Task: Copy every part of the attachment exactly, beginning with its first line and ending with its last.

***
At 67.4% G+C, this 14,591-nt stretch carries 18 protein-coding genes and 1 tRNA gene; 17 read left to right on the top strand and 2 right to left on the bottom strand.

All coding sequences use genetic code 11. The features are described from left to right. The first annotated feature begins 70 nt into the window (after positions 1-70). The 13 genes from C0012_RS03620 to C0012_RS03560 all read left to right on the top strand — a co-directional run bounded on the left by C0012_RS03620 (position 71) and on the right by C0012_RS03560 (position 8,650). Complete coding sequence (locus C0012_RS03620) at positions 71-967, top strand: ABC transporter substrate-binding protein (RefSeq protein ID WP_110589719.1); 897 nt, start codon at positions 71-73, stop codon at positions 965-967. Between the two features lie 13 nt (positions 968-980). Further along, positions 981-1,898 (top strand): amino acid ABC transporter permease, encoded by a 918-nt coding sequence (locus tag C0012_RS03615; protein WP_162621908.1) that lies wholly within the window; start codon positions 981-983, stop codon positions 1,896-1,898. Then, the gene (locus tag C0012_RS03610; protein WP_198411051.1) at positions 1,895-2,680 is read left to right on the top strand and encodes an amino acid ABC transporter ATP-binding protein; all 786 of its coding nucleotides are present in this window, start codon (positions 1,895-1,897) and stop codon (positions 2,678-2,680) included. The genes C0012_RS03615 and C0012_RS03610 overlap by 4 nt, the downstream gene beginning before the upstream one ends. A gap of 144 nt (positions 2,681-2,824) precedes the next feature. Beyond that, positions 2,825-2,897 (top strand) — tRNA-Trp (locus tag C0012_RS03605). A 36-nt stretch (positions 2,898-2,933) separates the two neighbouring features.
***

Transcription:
At 67.4% G+C, this 14,591-nt stretch carries 18 protein-coding genes and 1 tRNA gene; 17 read left to right on the top strand and 2 right to left on the bottom strand.

All coding sequences use genetic code 11. The features are described from left to right. The first annotated feature begins 70 nt into the window (after positions 1-70). The 13 genes from C0012_RS03620 to C0012_RS03560 all read left to right on the top strand — a co-directional run bounded on the left by C0012_RS03620 (position 71) and on the right by C0012_RS03560 (position 8,650). Complete coding sequence (locus C0012_RS03620) at positions 71-967, top strand: ABC transporter substrate-binding protein (RefSeq protein ID WP_110589719.1); 897 nt, start codon at positions 71-73, stop codon at positions 965-967. Between the two features lie 13 nt (positions 968-980). Further along, positions 981-1,898 (top strand): amino acid ABC transporter permease, encoded by a 918-nt coding sequence (locus tag C0012_RS03615; protein WP_162621908.1) that lies wholly within the window; start codon positions 981-983, stop codon positions 1,896-1,898. Then, the gene (locus tag C0012_RS03610; protein WP_198411051.1) at positions 1,895-2,680 is read left to right on the top strand and encodes an amino acid ABC transporter ATP-binding protein; all 786 of its coding nucleotides are present in this window, start codon (positions 1,895-1,897) and stop codon (positions 2,678-2,680) included. The genes C0012_RS03615 and C0012_RS03610 overlap by 4 nt, the downstream gene beginning before the upstream one ends. A gap of 144 nt (positions 2,681-2,824) precedes the next feature. Beyond that, positions 2,825-2,897 (top strand) — tRNA-Trp (locus tag C0012_RS03605). A 36-nt stretch (positions 2,898-2,933) separates the two neighbouring features.